Another, simpler option for is Answers Yes/No HD (pictured), which lets Leo choose between two customized buttons, also with photos and voice-over. This app was created to let users make binary choices, which means Leo can use it to either identify people when asked (by us, it does not have a built-in game function), or to make a choice between socialization targets (which affords him a degree of independence). This app is also an option for those whose fine motor skill needs make using the iPad screen difficult but who can use switches.
A third option is Write My Name, a writing and reading app that includes customizable photo-and-voice “name cards,” and has the side benefit of getting to practice writing the names of the people in question. Whenever possible in all three of these labeling apps, I like to have the people in the photos also record their name. Associating their voice with their name and photo is another data point for Leo, and strengthens his ability to recognize them in person.
Once Leo “knows” someone, the next step is to practice interacting with them, which we can do via the real-time video chat apps FaceTime (pictured, built-in for iPad 2 and higher) or Skype. Communicating via these apps allows Leo to focus on the social exchange itself, and not be distracted by ever-changing environmental factors of the IRL. And if we send scripts for the other person to use in helping Leo practice social exchanges (e.g., “What did you like best about camp?” “What did you eat for lunch today?” “Where do you want to go for your birthday?”), a video chat can make using those scripts less obvious.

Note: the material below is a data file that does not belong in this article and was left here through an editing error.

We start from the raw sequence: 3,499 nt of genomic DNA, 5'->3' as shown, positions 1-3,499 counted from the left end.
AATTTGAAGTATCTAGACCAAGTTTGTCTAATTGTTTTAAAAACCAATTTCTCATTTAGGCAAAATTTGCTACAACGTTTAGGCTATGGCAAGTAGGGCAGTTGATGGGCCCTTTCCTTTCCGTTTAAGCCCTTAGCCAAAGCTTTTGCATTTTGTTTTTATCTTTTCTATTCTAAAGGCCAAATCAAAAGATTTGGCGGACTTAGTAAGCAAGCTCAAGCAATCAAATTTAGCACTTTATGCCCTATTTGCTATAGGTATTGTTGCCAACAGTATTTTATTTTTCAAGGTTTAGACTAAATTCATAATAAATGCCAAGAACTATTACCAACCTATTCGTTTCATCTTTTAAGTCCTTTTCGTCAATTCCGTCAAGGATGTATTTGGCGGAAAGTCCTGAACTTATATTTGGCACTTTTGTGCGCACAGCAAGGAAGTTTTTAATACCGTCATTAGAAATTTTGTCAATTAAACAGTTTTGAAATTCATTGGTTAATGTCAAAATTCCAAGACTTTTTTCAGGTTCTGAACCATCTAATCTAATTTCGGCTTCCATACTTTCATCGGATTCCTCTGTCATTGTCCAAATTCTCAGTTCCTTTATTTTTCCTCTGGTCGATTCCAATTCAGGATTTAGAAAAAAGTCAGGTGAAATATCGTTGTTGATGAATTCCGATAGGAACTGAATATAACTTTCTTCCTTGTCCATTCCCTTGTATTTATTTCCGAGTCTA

One of the simplest apps for this purpose is ComicStrip – CS (pictured), which creates one-page comic strip style layouts with captions. We’re also a fan of Pictello‘s customized interactive social storybooks, which are essentially digital photo books with captions and click-to-hear voice-over. We especially like the voice-over feature (custom recorded or text-to-speech) as it allows Leo to “read” his social storybooks even though he’s not reading them.